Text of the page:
The Retreat at the Blue Lagoon — a low-slung, 62-suite escape that lurks half-hidden in the rugged landscape just outside Reykjavik — has only been open for three months, and it’s already one of the buzziest luxury spots in Europe. Perched on the edge of the geothermally heated pool for which it’s named, it features floor-to-ceiling windows with spectacular views across the lava rock, plus a spa that offers in-lagoon massages. Guests get one especially attractive perk: after-hours access to the spectacular natural site, whose waters are packed with crowds during peak times.
But within the retreat lies one ultra-exclusive space that few visitors will ever know exists. Spread across two levels and 2,100 square feet, the Blue Lagoon suite is almost triple the size of any other. It has a private balcony overlooking the lava landscape, a kitchen and dining room, and a king-size bedroom with walk-in closet. Best of all, it has its own private spa, complete with a steam bath, sauna, fireplace, and a private bathing area within the lagoon.
The catch? The lavish suite costs $10,500 per night, with a two-night minimum—and it’s not listed on the hotel’s website. No photographs, no description, nothing at all.
The Secret World of Unlisted Hotel Suites
The Blue Lagoon suite is like a cross between an unlisted phone number and a house seat at a theater: You can’t find it unless you already know it’s there, and booking is by invitation only. At high-end hotels around the world, these unlisted rooms are a subtle staple, with raisons d’etre as varied as the rooms themselves.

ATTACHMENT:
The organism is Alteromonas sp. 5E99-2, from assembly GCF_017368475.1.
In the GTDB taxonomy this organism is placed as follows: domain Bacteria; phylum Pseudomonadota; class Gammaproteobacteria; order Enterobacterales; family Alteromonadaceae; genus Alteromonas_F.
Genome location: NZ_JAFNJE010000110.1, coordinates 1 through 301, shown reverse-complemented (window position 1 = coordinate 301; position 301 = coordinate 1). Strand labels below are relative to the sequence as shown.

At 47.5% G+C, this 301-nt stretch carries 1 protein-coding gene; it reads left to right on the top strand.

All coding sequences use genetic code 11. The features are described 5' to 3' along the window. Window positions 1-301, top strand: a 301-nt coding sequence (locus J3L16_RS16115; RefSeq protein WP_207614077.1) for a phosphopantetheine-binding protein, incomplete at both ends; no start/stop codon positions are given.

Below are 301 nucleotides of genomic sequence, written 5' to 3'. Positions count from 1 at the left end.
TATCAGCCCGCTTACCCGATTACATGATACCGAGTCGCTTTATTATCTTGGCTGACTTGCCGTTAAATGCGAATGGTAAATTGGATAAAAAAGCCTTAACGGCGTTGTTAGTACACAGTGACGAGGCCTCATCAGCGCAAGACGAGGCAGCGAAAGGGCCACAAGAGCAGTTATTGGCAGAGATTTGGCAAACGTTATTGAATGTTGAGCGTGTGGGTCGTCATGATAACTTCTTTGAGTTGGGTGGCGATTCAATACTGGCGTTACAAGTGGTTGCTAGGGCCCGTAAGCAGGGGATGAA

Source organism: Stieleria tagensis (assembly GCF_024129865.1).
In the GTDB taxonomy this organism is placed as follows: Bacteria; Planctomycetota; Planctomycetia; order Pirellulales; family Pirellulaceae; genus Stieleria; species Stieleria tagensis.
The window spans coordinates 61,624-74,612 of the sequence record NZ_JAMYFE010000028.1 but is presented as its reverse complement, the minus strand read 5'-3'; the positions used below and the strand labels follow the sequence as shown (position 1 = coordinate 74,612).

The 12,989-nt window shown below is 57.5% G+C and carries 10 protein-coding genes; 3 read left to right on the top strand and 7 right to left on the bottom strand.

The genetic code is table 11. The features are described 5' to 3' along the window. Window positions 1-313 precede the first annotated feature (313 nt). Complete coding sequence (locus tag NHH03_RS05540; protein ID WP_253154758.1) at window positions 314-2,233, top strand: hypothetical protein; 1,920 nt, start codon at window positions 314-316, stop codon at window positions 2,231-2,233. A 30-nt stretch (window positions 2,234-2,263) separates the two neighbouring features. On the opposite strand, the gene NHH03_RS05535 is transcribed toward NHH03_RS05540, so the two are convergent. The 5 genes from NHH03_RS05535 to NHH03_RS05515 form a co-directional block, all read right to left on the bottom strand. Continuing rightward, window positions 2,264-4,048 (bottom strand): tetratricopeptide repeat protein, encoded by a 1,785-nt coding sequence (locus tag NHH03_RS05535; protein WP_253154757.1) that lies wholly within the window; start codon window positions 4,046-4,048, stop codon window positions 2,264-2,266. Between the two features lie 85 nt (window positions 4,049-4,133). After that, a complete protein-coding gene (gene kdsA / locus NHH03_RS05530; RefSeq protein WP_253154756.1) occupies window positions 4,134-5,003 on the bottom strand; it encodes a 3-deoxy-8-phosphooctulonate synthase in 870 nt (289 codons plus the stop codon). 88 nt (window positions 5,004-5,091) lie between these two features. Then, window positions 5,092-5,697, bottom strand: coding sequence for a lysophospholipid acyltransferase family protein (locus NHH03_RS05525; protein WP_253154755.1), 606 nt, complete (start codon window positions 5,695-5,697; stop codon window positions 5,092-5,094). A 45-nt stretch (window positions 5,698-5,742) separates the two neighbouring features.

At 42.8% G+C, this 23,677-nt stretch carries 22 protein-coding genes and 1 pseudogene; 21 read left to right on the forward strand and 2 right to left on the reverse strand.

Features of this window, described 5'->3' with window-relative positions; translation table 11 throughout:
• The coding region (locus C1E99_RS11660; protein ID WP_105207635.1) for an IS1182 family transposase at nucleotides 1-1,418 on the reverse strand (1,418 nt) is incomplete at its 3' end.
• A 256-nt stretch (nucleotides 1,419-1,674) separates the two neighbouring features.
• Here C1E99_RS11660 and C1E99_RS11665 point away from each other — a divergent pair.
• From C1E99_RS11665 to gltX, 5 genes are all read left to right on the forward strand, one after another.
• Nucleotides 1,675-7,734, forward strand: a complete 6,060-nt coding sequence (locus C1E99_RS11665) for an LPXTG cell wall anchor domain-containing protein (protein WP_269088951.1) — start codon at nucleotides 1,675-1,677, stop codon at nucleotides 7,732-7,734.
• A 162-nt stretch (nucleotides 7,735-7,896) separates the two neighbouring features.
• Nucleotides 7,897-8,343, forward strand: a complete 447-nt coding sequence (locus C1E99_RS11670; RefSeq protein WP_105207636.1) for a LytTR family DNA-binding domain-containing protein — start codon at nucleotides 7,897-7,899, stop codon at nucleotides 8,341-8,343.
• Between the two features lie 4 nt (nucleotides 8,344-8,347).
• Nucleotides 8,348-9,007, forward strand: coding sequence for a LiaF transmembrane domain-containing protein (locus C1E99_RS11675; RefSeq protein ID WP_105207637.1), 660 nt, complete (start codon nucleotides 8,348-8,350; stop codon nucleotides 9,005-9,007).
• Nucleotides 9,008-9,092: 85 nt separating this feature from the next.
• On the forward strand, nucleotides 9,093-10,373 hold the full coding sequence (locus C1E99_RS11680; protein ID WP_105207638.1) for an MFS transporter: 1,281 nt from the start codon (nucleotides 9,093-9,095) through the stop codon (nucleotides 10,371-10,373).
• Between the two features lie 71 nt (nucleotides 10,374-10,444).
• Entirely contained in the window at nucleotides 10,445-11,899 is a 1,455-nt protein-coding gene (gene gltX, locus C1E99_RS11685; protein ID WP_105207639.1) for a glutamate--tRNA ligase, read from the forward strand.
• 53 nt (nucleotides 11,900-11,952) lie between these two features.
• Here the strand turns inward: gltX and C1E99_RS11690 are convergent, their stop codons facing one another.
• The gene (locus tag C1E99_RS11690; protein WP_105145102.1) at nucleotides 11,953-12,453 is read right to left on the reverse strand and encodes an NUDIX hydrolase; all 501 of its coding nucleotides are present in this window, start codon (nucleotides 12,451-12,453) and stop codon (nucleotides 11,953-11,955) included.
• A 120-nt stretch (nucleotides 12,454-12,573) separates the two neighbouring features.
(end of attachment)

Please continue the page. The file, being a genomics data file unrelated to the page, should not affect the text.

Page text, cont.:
According to Mar Masson, the hotel’s director of marketing, the Blue Lagoon suite is intended as the ultimate hideaway. For those who want to slip in unnoticed, a private entrance and nearby helipad allow discreet, private connections from Keflavik International Airport.
“No one ever need to know you’re there,” he says. “It’s not visible to other guests, and there is nothing that indicates it is there.”
Privacy isn’t the only reason to keep a room unlisted, whether on a hotel’s own site or on partners such as Booking.com. Sometimes it’s about protecting your most valuable asset.
“Let’s say you have a top suite that costs $2,000,” says hospitality vet Stephen Brandman, who runs management firm Journal Hotels. “You don’t want 10 people coming together and each throwing in $200 so they can have a big party. Think about it. A load of high school prom students rent a penthouse, and all of a sudden you’ve got a big problem.”
New York University hospitality professor Bjorn Hanson agrees. “Rooms that have something fragile about them — the art, a Steinway grand piano — where there’s too much risk of wear and tear will be held back,” he says. “They won’t be available to the public but assigned to VIPs.”
Often these types of rooms are referred to as “owner’s suites.” At the soon-to-open Hotel Bennett in Charleston, S.C., for example, Michael Bennett’s one-bedroom, 2,000-square-foot suite is only available by special request. Even then, guests are only confirmed after personal signoff from the developer himself.